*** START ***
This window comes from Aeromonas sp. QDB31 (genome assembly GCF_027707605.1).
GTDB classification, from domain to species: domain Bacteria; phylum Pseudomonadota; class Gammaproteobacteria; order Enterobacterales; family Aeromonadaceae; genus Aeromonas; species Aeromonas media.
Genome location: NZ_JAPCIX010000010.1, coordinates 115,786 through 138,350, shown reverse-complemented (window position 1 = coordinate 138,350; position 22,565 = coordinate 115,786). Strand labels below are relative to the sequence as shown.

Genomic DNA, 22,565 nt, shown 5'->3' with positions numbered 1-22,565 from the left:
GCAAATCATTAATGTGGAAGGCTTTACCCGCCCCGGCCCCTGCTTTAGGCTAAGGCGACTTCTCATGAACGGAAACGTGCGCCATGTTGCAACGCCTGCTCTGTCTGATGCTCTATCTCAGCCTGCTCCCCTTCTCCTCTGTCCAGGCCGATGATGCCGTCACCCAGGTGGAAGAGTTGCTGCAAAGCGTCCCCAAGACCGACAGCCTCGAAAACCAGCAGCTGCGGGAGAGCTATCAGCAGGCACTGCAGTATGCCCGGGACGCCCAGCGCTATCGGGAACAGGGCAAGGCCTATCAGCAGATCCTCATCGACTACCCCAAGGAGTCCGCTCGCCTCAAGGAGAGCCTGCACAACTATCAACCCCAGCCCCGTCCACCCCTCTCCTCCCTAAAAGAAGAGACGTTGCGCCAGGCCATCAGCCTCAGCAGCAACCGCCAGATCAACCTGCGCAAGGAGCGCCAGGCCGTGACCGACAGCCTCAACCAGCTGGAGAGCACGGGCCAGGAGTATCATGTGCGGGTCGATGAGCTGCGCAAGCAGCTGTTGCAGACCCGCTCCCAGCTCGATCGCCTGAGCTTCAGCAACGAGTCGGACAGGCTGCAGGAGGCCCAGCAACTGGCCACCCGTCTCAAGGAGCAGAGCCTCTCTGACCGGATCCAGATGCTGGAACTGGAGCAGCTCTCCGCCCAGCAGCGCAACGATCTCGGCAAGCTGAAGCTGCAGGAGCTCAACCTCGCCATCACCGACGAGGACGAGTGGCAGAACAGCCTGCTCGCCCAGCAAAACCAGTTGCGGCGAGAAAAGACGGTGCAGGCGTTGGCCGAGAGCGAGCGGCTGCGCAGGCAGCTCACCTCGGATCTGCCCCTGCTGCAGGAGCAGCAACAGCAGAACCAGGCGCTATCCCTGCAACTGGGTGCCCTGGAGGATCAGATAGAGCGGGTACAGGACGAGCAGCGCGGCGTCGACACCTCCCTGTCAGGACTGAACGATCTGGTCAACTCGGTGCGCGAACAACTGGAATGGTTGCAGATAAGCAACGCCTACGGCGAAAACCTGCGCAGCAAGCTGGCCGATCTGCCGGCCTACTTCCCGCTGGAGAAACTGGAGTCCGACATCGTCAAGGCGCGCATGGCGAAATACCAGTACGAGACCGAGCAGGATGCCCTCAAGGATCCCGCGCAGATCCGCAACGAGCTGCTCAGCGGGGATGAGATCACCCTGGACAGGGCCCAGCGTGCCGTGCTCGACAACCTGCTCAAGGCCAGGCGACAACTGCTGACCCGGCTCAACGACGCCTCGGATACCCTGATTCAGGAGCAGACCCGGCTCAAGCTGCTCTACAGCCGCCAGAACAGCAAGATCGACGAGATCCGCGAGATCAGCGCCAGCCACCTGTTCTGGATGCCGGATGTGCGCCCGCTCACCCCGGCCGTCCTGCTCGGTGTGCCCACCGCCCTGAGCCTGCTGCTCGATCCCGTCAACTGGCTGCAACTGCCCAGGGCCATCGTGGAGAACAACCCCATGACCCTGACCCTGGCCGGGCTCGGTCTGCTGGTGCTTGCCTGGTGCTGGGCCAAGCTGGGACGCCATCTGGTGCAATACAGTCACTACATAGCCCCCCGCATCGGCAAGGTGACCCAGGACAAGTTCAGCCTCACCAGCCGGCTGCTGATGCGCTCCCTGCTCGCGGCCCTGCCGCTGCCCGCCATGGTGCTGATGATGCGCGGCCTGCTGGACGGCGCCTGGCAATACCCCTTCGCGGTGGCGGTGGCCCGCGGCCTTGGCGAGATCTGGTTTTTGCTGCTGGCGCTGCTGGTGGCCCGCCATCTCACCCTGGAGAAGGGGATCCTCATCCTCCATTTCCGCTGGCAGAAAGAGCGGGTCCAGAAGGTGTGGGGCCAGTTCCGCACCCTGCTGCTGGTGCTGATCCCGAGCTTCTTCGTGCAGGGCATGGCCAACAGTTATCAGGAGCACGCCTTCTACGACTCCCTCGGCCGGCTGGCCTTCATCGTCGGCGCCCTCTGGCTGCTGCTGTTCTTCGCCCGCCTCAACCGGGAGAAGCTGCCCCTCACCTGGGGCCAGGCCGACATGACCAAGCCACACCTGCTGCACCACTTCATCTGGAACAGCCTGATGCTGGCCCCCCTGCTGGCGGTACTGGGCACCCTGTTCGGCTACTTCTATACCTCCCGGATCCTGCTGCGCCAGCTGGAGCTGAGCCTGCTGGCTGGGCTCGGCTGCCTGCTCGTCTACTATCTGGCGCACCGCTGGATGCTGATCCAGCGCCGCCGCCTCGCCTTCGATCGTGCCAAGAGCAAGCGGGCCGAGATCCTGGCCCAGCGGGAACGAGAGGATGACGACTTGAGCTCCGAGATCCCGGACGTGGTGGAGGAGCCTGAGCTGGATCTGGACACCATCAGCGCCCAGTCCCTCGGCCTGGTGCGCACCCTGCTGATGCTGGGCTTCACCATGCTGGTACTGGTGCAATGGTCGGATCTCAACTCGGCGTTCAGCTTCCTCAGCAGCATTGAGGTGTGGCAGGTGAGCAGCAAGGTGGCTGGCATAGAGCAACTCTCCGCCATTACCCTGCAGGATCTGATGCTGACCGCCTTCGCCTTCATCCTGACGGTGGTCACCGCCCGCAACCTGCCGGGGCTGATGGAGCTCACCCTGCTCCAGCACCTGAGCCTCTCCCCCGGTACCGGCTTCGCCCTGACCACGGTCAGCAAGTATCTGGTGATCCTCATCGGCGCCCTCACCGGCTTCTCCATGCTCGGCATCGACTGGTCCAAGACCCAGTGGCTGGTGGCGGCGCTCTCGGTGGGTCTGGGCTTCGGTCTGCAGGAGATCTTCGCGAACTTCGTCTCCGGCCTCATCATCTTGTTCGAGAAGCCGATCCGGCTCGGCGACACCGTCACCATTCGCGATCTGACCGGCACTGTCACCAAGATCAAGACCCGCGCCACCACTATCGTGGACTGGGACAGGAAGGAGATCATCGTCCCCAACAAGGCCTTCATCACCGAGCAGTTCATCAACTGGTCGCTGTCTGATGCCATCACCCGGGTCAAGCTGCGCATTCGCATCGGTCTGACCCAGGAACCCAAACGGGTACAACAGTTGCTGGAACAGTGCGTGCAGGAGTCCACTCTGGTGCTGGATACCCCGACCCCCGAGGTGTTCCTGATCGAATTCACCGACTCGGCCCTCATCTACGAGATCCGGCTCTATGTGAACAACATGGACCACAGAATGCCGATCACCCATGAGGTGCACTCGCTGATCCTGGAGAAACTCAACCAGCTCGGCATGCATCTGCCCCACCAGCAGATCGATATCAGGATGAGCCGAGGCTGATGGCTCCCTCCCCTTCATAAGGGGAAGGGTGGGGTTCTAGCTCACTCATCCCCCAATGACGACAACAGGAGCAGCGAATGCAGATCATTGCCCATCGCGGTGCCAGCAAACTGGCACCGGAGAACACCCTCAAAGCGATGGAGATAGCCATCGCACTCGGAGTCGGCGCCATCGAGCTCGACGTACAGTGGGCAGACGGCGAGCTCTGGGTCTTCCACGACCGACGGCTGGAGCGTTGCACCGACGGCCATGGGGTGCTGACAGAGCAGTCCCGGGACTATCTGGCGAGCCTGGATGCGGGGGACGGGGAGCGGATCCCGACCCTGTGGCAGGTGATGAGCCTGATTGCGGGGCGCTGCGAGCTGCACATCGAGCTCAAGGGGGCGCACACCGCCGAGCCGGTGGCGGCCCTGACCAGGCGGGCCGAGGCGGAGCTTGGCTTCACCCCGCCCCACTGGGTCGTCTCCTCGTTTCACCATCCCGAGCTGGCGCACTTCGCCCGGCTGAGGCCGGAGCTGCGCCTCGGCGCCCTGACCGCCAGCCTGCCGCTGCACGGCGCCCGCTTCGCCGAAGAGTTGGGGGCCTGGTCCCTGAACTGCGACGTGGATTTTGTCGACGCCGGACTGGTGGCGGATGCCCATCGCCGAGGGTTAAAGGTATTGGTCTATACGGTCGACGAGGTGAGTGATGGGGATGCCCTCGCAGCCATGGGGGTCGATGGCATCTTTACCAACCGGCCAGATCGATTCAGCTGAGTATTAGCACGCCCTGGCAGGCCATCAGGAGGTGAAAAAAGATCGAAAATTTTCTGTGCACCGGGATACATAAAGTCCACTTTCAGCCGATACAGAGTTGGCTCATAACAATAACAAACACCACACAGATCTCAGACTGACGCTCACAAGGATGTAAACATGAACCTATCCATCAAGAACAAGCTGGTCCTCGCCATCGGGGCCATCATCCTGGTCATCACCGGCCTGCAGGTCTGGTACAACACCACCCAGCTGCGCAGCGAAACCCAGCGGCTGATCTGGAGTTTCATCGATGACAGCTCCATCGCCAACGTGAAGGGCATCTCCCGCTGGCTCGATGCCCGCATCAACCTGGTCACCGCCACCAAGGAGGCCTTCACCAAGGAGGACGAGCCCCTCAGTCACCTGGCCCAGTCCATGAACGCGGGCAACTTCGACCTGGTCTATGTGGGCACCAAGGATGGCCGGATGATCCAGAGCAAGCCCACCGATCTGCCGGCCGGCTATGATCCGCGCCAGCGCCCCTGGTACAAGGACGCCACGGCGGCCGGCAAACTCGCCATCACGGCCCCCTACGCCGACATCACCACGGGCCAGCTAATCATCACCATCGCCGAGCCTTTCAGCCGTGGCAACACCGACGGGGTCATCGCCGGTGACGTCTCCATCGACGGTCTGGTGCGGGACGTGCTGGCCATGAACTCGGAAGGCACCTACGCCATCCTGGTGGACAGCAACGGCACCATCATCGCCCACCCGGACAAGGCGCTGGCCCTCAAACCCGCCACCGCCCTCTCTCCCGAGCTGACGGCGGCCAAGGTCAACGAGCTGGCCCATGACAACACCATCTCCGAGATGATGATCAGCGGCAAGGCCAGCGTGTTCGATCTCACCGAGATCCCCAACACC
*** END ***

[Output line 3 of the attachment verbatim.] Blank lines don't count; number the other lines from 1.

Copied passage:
Genome location: NZ_JAPCIX010000010.1, coordinates 115,786 through 138,350, shown reverse-complemented (window position 1 = coordinate 138,350; position 22,565 = coordinate 115,786). Strand labels below are relative to the sequence as shown.